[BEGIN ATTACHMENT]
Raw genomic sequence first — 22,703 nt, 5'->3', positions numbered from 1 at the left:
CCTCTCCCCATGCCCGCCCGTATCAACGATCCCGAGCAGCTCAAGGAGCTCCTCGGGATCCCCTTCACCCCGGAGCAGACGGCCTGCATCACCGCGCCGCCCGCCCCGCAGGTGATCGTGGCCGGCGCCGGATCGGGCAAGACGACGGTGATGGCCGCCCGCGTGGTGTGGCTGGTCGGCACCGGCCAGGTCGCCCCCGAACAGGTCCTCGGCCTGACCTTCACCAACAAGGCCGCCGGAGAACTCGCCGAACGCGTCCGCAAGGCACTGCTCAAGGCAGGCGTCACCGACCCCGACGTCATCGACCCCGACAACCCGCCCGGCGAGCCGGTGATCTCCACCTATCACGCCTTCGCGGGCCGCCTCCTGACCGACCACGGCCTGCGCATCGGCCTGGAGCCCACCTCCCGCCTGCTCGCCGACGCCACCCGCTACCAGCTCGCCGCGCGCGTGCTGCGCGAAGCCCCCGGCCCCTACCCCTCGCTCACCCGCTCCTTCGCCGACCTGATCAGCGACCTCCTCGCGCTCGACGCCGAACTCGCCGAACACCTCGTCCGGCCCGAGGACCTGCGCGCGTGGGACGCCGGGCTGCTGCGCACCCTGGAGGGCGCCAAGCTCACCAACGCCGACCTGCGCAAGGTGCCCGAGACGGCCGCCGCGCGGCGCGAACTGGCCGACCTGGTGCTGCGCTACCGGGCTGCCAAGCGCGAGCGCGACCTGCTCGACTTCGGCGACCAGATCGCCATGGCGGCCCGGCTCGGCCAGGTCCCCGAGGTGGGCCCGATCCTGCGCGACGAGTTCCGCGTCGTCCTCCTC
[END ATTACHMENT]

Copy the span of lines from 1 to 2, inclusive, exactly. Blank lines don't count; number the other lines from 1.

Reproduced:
Raw genomic sequence first — 22,703 nt, 5'->3', positions numbered from 1 at the left:
CCTCTCCCCATGCCCGCCCGTATCAACGATCCCGAGCAGCTCAAGGAGCTCCTCGGGATCCCCTTCACCCCGGAGCAGACGGCCTGCATCACCGCGCCGCCCGCCCCGCAGGTGATCGTGGCCGGCGCCGGATCGGGCAAGACGACGGTGATGGCCGCCCGCGTGGTGTGGCTGGTCGGCACCGGCCAGGTCGCCCCCGAACAGGTCCTCGGCCTGACCTTCACCAACAAGGCCGCCGGAGAACTCGCCGAACGCGTCCGCAAGGCACTGCTCAAGGCAGGCGTCACCGACCCCGACGTCATCGACCCCGACAACCCGCCCGGCGAGCCGGTGATCTCCACCTATCACGCCTTCGCGGGCCGCCTCCTGACCGACCACGGCCTGCGCATCGGCCTGGAGCCCACCTCCCGCCTGCTCGCCGACGCCACCCGCTACCAGCTCGCCGCGCGCGTGCTGCGCGAAGCCCCCGGCCCCTACCCCTCGCTCACCCGCTCCTTCGCCGACCTGATCAGCGACCTCCTCGCGCTCGACGCCGAACTCGCCGAACACCTCGTCCGGCCCGAGGACCTGCGCGCGTGGGACGCCGGGCTGCTGCGCACCCTGGAGGGCGCCAAGCTCACCAACGCCGACCTGCGCAAGGTGCCCGAGACGGCCGCCGCGCGGCGCGAACTGGCCGACCTGGTGCTGCGCTACCGGGCTGCCAAGCGCGAGCGCGACCTGCTCGACTTCGGCGACCAGATCGCCATGGCGGCCCGGCTCGGCCAGGTCCCCGAGGTGGGCCCGATCCTGCGCGACGAGTTCCGCGTCGTCCTCCTC